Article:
'For me painting is not about finding a style of one’s own but rather a way of engaging with the world.'

Personally it has been an ongoing journey, even a meditation, of discovery. A day working on a tiny square of beautiful colours that could be an abstract painting in itself, or finding a way to naturally depict an old weathered wall or a sun-bleached turquoise canopy; these can be very satisfying as is the excitement of seeing elements in the foreground really pop out of the canvas once the areas behind them are painted.

Still-life, Le Plessis-Robinson (1999)

In my painting Still-life, Le Plessis-Robinson (1999) [See above] I used a technique where a fan brush is dragged through the wet paint to roughly blend the colours which creates a wonderful optical effect where the eye recomposes the image into a very natural heightened realism. I considered doing this here but the scale, and the continuous large ares of fine detail, as well as working in the very dry air of Madrid which makes keeping the paint sufficiently wet complicated, especially as I was working when I could between classes. I was close to missing some classes because I was so engrossed in the painting and I’d have to change clothes, grab my things and jump on my kick-scooter down the hill to the class in five minutes.

I decided to follow the textures of each surface, enjoy the challenges they brought, and tried to keep the light touch of the pale blue hut on the roof of the building in the left foreground. This was my starting point; my first question and answer. Working on such a scale I had to make a choice regarding my approach and follow it through. I am reminded of Sir Stanley Spencer’s paintings in the Stanley Spencer Gallery, Cookham, such as the unfinished Christ Preaching at Cookham Regatta (1952-59), where we can appreciate his working process, starting in one part of the canvas and completing each section piece by piece following his initial drawing. I also love the work in progress photographs of the marvellous Spanish photorealist artist Jesús Lozano Saorin whose watercolours reflect a loving eye for light and texture, starting with detailed drawings before working from weathered walls towards the fine details. In this sense the painting is finished once the intention is complete, in my case the intention as it is conceived in the pale blue hut. At the same time, it is dificult to appreciate an area until it is seen in the context of the whole, and there are a handful of areas I knew I wanted to return to; answers that came to me during the many hours of looking.

On my art foundation course in Farnham back in 1991 I remember a visiting artist talking about his work and after showing a large pointallist painting he’d done he recommended all artists should do at least one in this style. This is about taking you out of your comfort zone and forcing you to really consider light and colour in a new way. As an artist who has often used large brushes, poured paint and washes, rags, wax and other materials, using only size 2 to 4 brushes on a large canvas has been a big challenge.


For me painting is not about finding a style of one’s own but rather a way of engaging with the world. I love how the story of the painting has run in parallel with other creative projects. How one day I find myself running in the painting, how the painting now hangs on our wall in a flat where we only have windows in the ceiling and only see sky and it is like a window onto our neighbouhood, how it has influenced a series of much looser, abstract watercolours, and how its story continues.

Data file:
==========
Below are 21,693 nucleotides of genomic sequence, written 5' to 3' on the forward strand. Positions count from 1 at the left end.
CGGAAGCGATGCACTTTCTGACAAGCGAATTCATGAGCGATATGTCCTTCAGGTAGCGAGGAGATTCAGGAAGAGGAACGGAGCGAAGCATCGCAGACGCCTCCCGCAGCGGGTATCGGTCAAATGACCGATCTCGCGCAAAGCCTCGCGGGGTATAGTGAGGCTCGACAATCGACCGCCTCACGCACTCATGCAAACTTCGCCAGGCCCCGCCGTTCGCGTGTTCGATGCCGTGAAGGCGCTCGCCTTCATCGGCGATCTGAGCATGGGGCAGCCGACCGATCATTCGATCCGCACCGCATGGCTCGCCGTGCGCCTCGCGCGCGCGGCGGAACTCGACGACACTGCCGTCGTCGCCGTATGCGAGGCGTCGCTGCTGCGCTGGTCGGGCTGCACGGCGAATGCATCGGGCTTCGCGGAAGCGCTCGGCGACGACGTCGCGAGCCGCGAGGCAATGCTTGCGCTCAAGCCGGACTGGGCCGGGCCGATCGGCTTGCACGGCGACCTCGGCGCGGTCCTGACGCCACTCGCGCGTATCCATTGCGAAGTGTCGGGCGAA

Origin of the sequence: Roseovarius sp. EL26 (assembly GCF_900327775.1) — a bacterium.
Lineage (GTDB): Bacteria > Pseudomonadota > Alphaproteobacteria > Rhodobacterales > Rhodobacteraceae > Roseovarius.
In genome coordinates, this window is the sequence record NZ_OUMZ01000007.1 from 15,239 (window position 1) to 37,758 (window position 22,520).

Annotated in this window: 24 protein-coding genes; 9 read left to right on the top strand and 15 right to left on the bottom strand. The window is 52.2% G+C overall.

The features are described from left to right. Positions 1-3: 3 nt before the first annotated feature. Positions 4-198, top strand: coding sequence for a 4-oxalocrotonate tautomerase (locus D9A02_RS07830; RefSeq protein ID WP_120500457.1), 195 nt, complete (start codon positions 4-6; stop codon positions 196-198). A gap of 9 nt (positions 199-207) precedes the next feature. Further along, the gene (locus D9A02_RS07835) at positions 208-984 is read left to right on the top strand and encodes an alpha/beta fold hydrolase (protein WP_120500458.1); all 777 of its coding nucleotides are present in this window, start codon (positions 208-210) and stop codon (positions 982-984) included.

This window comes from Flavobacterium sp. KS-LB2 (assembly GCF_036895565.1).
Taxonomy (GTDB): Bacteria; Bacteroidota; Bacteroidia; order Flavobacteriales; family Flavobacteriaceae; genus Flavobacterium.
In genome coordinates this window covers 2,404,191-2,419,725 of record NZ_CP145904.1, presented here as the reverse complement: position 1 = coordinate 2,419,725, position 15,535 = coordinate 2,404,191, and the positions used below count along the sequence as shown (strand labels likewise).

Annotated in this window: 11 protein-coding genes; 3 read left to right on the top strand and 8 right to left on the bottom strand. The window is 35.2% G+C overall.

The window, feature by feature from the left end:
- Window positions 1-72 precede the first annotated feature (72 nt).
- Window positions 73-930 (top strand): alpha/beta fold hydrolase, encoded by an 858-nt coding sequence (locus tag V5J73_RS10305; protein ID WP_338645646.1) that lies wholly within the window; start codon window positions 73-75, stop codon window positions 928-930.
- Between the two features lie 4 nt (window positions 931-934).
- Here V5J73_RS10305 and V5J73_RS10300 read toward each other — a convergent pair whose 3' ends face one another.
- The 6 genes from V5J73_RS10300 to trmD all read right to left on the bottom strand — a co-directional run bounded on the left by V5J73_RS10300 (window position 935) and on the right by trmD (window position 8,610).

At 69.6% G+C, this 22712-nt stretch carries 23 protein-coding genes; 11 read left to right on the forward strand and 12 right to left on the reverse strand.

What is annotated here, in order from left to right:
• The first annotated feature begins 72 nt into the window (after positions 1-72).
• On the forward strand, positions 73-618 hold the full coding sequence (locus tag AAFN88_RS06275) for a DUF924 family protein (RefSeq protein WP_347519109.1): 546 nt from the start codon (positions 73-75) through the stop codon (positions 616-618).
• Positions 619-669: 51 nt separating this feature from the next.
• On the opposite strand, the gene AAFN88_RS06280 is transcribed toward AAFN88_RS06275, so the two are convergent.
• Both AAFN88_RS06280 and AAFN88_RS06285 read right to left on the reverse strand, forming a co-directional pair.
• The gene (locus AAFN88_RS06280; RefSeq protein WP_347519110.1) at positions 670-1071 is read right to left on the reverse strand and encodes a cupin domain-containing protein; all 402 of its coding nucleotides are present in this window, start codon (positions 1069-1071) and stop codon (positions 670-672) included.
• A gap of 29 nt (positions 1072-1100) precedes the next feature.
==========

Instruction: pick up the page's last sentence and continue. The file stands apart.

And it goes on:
Open Studio in CRA, Matadero Madrid, July 2021

In the final two months of the Residency in Matadero Madrid, I was working on a new poetry film with collaborations from friends, artists and poetry filmmakers Sarah Tremlett and Eduardo Yagüe. Inspired by my poem 'La exposción' (The Exhibition), it is an irreverant take on the art world with a childlike viewpoint and the final scene features the Argentinian actor Ignacio Kowalski looking at the painting 'Los Tejados' in a gallery. The poetry film 'La exposición' has been submitted to film festivals and has yet to receive its premiere but you can watch the trailer here:

The painting currently hangs beside the piano, so the nearest roof tiles often catch my eye as I'm playing, and if the light is right they draw my eye into their heavy terracota textures that echo the tiles on the apartments further away, and up into the distant trees and towerblocks on the horizon.

UPDATE, 9 MAY 2023

Last Saturday we were in the cinema Artistic Metropol in Madrid watching my film 'La exposición', and the final scene with the wonderful interaction of Ignacio Kowalski with the painting. It's the first time I'd watched it in a cinema and I thought it worked really well.

Jesús Pulpón filming, Madrid, 2022

And last year the Spanish film director Jesús Pulpón asked me and Lilián if we could participate in a film he is working on. We went to Munich for the filming. One thing led to another and he decided to visit us in Madrid and film details of the painting. His film is still a work in progress but I love the fact that my painting is already featured in two films! I've previously had one of my abstract paintings filmed in Shepperton Studios in the UK for an ambient music video. In that case we poured water over the surface and the cameraman played with the reflections and movement. I wonder what further surprises my painting will bring!